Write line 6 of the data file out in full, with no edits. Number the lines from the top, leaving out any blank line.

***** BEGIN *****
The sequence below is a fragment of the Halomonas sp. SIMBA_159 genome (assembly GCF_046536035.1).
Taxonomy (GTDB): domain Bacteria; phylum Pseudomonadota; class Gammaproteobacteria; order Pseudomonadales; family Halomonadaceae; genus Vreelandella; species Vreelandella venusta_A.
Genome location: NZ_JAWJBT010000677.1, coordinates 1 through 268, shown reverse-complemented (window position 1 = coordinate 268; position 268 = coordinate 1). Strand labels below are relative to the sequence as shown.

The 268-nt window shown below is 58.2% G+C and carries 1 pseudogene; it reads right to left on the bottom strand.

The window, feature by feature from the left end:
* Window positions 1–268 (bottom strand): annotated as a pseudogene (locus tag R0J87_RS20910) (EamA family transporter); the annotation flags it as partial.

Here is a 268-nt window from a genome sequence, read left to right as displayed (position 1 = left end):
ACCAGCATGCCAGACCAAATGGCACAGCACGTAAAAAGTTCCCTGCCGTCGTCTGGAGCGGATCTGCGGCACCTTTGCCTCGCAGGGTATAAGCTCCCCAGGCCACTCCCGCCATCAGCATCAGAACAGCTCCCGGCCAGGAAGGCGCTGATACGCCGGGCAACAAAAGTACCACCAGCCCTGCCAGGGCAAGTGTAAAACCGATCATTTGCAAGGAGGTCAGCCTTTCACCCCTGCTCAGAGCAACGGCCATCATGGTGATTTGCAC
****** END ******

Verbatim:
* Window positions 1–268 (bottom strand): annotated as a pseudogene (locus tag R0J87_RS20910) (EamA family transporter); the annotation flags it as partial.